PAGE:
“All you need is love… and some really nice beads”, a quote the Kenyan-based jewellery designer Adele Dejak loves to say, and guess what? We get it! One of the most beautiful things about fashion is how much it allows for diversity to be embraced and the rich traditions of different cultures around the world to be celebrated. One such culture that has left a lasting impression on the fashion industry is that of the Samburu people of Kenya. Their exquisite beadwork has been a passion among the people for years. This knowledge has been passed from generation to generation, with some of the designs being as old as 100 years yet remaining timeless. In this article, we’ll take a deep dive into the colourful and stunning Samburu beadwork, exploring its history, significance, and timeless jewellery pieces that continue to inspire designers and adorn people across the globe.
History of the Samburu Beadwork
The Samburu people are a semi-nomadic pastoralist tribe residing in the northern regions of Kenya. Beadwork holds a special place in Samburu culture. It denotes a number of things, such as one’s age, social status, wealth, gender, personal stories, and experiences. The significance of beadwork in Samburu society is profound, and their beadwork traditions date back centuries, way before Europeans arrived. Initially, traditional body adornment was made from seeds; ostrich eggshells were made into beads; and cowrie shells were stitched onto leather textiles.
The Samburu people often use small glass beads made in the Czech Republic for their beadwork. Their most preferred colours of beads to use include red, orange, yellow, turquoise blue, and black.
The Art of Samburu Beadwork
Samburu beadwork is a labour-intensive craft. Each bead is meticulously handcrafted and strung together to create stunning pieces of jewellery, belts, and headpieces. The beads are made from a wide range of materials, including glass, plastic, and ceramic, which are often sourced locally or traded with neighbouring tribes. The bead makers use a variety of beading techniques, including stringing beads with thread or wire, netting, and single-needle couching on leather. Their products include traditional broad collars using small-diameter wire, headdresses, bracelets, bangles, earrings, and key rings.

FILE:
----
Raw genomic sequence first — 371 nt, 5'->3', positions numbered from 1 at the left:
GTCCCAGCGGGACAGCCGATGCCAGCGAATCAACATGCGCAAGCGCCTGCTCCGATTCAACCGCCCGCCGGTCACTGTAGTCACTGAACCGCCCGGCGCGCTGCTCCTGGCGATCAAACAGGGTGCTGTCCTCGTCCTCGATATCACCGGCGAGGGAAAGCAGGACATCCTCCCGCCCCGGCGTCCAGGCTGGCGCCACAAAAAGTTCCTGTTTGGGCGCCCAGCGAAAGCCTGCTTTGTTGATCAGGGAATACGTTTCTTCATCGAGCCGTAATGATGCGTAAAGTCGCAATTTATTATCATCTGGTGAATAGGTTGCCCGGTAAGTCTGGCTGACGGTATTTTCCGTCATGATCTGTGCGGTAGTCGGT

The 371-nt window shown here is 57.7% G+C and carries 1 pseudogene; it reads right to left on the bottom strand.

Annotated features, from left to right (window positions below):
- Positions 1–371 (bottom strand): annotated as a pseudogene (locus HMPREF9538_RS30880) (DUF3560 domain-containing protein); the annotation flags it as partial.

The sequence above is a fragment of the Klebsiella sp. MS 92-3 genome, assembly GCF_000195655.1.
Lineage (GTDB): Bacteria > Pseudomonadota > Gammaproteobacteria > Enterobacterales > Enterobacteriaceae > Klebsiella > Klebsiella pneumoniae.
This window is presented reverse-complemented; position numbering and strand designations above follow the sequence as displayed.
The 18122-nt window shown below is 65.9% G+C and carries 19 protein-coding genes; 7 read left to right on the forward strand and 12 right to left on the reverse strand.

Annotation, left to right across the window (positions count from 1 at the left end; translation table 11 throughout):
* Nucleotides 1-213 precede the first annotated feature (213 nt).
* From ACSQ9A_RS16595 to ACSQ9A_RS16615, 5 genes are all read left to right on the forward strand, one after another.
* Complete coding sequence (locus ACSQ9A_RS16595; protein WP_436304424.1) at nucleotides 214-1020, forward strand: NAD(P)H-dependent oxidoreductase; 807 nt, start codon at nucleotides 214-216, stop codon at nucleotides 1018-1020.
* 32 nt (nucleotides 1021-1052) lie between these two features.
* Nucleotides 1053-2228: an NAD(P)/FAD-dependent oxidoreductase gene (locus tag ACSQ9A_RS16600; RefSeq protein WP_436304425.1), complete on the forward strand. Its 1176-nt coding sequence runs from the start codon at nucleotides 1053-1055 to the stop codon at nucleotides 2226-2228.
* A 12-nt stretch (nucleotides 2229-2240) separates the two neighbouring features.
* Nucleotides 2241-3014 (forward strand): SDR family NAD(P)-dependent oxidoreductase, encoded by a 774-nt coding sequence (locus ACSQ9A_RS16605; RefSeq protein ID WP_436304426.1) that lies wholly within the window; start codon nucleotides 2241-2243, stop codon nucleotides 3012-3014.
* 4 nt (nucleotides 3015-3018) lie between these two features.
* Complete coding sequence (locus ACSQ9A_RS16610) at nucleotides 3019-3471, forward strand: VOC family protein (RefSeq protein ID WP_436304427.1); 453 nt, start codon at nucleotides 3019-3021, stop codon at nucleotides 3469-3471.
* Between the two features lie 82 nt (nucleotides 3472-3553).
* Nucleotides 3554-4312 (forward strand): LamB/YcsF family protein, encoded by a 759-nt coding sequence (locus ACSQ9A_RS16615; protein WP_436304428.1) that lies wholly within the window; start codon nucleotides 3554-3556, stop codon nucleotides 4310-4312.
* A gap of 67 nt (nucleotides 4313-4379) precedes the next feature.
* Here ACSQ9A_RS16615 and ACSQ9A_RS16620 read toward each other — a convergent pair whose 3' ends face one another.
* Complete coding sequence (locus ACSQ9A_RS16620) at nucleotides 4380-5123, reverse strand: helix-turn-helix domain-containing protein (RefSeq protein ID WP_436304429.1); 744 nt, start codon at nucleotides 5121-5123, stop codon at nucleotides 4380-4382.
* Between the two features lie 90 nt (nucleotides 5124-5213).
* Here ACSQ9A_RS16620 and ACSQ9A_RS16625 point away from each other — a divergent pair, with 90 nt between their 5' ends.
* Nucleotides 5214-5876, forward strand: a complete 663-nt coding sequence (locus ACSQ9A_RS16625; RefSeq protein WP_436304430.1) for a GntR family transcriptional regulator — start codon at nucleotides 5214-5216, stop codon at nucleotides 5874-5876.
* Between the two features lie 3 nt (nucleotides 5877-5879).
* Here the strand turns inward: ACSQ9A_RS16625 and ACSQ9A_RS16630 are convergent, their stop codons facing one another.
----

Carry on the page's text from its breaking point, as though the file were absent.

The bright and bold colours used in Samburu’s beadwork carry profound meanings. Red is a symbol of bravery and strength, while blue represents the sky and divine blessings. Green signifies the land and fertility, and white embodies purity and peace. The colours tell a visual story of the wearer’s life, status, and aspirations.
Some of the Samburu beadwork, such as necklaces, bracelets, headpieces, and belts, holds more significance. Take a look at some of them.
Timelessly Beautiful Samburu beadwork
- Necklaces: Samburu necklaces are a symbol of identity and belonging. They come in various styles and lengths, each with its own significance. The longer necklaces, adorned with a multitude of beads, are worn by young girls and signify their youth, purity, and readiness for marriage. Also, once a woman marries, her husband begins to stack up necklaces on her neck from time to time, and in a few years, there will be no space left for any more necklaces.
- Bracelets: Samburu bracelets are believed to protect the wearer from evil spirits. Many women stack them on their arms to create stunning patterns and showcase their beauty.
- Headpieces: The Samburu are known for their distinctive headpieces. These ornate adornments serve both aesthetic and practical purposes. The elaborate headpieces, called “ngirturkan,” are worn by women for special occasions and celebrations. They are designed with exquisite beadwork that often reflects the wearer’s social standing and family lineage.
- Belts: The Samburu beaded belts are a symbol of maturity and womanhood among the Samburu. Young girls wear simpler belts, while older women’s belts are elaborately decorated. These belts are worn proudly, symbolising their role as mothers and caretakers of the community.
How Timeless Has The Samburu Beadwork Been?
In recent years, Samburu beadwork has found its place in the global fashion scene. Designers from around the world have taken inspiration from the vibrant colours and designs of Samburu jewellery. This has led to a resurgence of interest in African fashion, particularly in the use of traditional beadwork in contemporary jewellery and clothing designs. Today, if you check a random bead seller’s merchandise in Africa, there is a high possibility that you will find a Samburu beadwork-inspired piece of jewellery there.
The Future of Samburu Beadwork
The future of Samburu’s beadwork is bright, as it continues to be a source of cultural pride and economic sustainability for the community. Samburu artisans are passing down their skills to the younger generation, ensuring that this beautiful craft thrives in the modern fashion industry. In addition to the traditional designs, contemporary adaptations and collaborations with fashion brands will play a significant role in bringing Samburu’s beadwork to the forefront of the global fashion stage. Stay up to date on the newest in the world of Fashion, Arts, Beauty and Lifestyle; Follow FAB on socials.
It is clear that these timeless jewellery pieces from Kenya are not just about fashion; they also depict a vibrant and resilient culture. The pieces of jewellery are a powerful reminder that fashion can be a bridge between cultures in society. So, the next time you don a piece of Samburu-inspired jewellery, remember that you are carrying with you the history and culture of the Samburu people, their enduring legacy, and their remarkable artistic traditions.